1. Tone. It should be courteous. Avoid any confrontations, do not act as an antagonist. Let’s say you are dealing with a request letter where you ask for a refund.
For example: “If you do not give me a refund, I’ll contact police in the next 24 hours”.
– It’s writer focused since these are the thoughts that are probably in your head. There is a clear threat.
“I would greatly appreciate it if you consider paying a full refund”.
– This one is more courteous. You are much more likely to get a response here.
Let’s say you’re writing a job application letter. For example: “I have three degrees and a lot of experience from my last job”. (Writer-focused)
“I have qualifications and experience that would definitely be helpful in your accounting department”. (The focus is switched to the reader)
When your letter is reader-focused, it’s more interesting and easier for the examiner to read. In case you think that in your letter the focus is all about you, try to switch it. Imagine you were the reader. What would you like to have in the letter?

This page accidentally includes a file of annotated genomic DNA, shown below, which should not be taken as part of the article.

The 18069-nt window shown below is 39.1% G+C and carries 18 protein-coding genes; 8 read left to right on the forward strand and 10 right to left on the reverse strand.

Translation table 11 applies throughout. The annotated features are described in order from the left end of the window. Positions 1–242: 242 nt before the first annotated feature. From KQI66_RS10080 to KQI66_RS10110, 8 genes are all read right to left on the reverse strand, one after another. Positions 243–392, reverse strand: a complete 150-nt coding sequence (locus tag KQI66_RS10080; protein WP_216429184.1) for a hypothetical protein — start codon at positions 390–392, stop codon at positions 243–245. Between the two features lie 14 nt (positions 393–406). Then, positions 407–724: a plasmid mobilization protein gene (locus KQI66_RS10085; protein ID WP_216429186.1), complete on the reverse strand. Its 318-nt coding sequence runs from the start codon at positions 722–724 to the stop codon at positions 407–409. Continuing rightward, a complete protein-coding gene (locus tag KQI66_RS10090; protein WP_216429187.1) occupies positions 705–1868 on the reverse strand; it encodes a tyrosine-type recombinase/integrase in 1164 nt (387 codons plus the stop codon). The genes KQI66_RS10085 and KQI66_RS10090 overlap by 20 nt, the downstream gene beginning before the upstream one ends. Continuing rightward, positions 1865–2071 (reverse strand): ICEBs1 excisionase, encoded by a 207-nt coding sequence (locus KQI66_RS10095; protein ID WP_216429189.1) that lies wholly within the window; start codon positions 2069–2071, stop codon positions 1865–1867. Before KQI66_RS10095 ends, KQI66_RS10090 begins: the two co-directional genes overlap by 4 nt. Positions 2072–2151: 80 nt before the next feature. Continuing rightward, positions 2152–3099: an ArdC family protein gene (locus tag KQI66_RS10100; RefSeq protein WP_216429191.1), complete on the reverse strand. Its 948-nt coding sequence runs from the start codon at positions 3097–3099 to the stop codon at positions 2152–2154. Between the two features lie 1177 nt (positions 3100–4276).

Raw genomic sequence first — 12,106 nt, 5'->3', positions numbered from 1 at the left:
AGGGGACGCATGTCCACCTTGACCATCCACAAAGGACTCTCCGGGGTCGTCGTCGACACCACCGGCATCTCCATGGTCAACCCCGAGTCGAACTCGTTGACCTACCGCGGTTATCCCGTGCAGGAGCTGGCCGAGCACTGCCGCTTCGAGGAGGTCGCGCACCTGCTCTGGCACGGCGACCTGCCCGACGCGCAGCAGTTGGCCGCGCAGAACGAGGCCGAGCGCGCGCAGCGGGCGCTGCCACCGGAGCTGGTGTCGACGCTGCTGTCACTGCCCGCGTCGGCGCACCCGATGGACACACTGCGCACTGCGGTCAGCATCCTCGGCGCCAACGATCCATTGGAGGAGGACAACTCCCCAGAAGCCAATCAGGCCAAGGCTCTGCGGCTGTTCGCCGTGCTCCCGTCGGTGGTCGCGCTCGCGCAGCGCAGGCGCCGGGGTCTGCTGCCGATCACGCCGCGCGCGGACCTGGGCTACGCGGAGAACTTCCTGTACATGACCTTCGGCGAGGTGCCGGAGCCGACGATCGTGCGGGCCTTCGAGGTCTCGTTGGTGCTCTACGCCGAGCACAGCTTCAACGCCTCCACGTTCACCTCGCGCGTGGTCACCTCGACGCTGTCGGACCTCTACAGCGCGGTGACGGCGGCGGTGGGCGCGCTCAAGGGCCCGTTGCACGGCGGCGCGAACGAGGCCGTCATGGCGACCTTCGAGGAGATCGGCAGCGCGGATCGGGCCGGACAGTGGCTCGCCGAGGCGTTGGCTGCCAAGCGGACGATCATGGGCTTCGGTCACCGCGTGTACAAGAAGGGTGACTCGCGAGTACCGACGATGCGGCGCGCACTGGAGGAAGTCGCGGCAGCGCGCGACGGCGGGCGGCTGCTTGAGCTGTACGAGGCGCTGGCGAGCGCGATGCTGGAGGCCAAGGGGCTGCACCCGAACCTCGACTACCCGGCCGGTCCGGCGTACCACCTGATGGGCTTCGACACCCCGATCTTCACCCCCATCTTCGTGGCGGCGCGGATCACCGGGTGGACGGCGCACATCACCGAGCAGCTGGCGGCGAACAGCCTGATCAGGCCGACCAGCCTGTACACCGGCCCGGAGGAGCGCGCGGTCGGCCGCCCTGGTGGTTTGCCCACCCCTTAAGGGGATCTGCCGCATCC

One more example: “You will be delighted to know that your project has been considered”. (It’s Writer-focused since it’s written from the writer’s point of view. The writer thinks that the reader will be happy that his/her company has considered the project)
The following one has a different focus altogether. “Congratulations! Your project has been considered”.
Once you finished your letter check the following:
1. Whether all the bullets of the task are covered or there is something missing. You simply review your work.
2. Check the writing itself. Remember that first you focus on the biggest issues. You should look for grammar inconsistencies. Go through your letter and read each sentence aloud. During the exam do it in whisper to yourself.
3. If you still have some time left, get to looking for smaller issues. Re-read your letter once again and see if there are any small mistakes that you know you do. If you don’t have any time left, don’t worry – it’s normal.
If the General part of the exam is still a challenge, why not check out the full online course here:
Also, you can get feedback for your essays here: Essay correction page.